The deal with Allergan comes after Pfizer attempted a hostile takeover of rival pharmaceutical company, AstraZeneca, based in London, England, in 2014, which was refused by AstraZeneca and frowned upon by British regulators. Tax inversion is not a new phenomenon, and the re-domiciling of corporate headquarters to places like Bermuda and Ireland have happened in many industries, not just in pharmaceuticals.Continue reading
Recently, the U.S. OTC market has been evolving, boosted by more prescription medications moving along the Rx-to-OTC continuum, as well as a number of changes in the market. Laura Mahecha, Industry Manager of Kline’s Healthcare Practice, reveals more about these changes in a recent interview about the trends and challenges affecting the U.S. OTC market.Continue reading
With over half a century of market insights on the U.S. consumer healthcare market, Kline & Company expects that new paradigm shifts in regulations, retail, and technology will create new opportunities for medications to move along the Rx-to-OTC continuum and more growth prospects for the U.S. OTC market. Additionally, with the OTC medication market in the United States nearing $23 billion in 2012 alone and with the FDA – through its recent NSURE (Nonprescription Safe Use Regulatory Expansion) initiative – showing encouraging indications that it is becoming more receptive to allowing more Rx-to-OTC switches, the U.S. OTC market is fast returning to pre-recession health.Continue reading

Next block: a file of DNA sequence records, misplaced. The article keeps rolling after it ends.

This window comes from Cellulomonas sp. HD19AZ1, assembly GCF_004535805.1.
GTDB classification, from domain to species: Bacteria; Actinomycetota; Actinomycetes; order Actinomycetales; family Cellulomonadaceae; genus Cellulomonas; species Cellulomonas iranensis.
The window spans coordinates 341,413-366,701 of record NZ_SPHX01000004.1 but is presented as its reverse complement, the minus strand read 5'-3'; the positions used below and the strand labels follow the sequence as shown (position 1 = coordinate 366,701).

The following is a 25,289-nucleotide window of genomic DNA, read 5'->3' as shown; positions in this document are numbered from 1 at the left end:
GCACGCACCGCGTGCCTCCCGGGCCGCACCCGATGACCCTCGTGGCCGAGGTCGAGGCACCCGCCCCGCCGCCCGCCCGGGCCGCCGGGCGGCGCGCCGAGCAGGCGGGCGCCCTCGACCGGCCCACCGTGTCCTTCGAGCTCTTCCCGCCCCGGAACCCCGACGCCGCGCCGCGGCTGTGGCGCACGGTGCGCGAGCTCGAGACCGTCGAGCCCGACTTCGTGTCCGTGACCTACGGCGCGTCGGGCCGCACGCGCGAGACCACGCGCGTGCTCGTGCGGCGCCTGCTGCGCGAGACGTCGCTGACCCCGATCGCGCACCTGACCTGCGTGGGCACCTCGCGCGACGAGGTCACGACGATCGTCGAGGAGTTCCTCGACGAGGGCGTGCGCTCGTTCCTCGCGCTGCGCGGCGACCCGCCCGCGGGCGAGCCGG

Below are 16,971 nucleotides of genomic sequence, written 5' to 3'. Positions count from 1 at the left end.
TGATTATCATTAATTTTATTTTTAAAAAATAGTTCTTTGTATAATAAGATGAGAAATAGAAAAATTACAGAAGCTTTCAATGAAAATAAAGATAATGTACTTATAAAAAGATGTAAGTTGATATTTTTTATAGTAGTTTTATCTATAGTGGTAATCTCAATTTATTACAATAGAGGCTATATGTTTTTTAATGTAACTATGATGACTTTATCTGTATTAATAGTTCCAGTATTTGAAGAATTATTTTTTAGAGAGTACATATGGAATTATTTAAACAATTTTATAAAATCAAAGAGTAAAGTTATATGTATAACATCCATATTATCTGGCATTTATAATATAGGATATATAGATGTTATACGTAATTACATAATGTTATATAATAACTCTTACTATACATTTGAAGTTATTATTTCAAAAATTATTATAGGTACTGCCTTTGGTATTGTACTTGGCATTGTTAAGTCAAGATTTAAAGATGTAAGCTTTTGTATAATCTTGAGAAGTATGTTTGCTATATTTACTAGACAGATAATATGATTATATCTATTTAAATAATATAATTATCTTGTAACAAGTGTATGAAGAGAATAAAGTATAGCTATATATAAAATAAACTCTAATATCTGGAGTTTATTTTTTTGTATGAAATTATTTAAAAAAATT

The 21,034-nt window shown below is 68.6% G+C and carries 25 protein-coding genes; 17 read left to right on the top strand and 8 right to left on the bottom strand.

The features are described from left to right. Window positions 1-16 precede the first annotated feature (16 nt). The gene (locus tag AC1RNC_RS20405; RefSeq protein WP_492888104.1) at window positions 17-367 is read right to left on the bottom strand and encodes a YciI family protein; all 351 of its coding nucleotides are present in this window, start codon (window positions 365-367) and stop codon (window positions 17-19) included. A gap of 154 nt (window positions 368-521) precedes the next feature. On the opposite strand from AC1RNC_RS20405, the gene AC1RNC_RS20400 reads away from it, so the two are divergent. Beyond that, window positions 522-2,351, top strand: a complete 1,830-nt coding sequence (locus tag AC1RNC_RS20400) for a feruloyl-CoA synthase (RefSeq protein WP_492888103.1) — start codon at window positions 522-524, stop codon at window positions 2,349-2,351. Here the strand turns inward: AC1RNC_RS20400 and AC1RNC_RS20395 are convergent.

In the not so distant past, the U.S. FDA has taken a rather conservative stance concerning Rx-to-OTC switches. Many potential categories have been discounted as not safe and/or effective without a physician’s prescription. This has compelled drug manufacturers to judiciously consider which drugs, if any, they would seek to switch given the necessary multi-million dollar expenditure on prerequisite clinical trials including self-selection, actual-use, and label-comprehension studies with consumers before the application and approval process with the FDA can even begin. With its recent NSURE (Nonprescription Safe Use Regulatory Expansion) initiative, there are encouraging indications that FDA is becoming more receptive to allowing greater Rx-to-OTC switches.Continue reading
With brick-and-mortar stores and online retailers already heavily competing for the consumer dollar in nearly all segments, OTC drug marketers should also be poised to take advantage of expanding sales and markets through both traditional channels and e-channels. The lines between these channels are blurring as online OTC drug retailers are offering brick-and-mortar store pickup, and mass merchandisers increase their presence online.
For example, Amazon.com now offers consumers the possibility to collect their online purchases at selected Staples and 7-Eleven stores, while mass brick-and-mortar merchandiser Walmart expects to earn $9 billion in 2013 in global sales through its website (Walmart.com), making it the fourth largest online retailer. Continue reading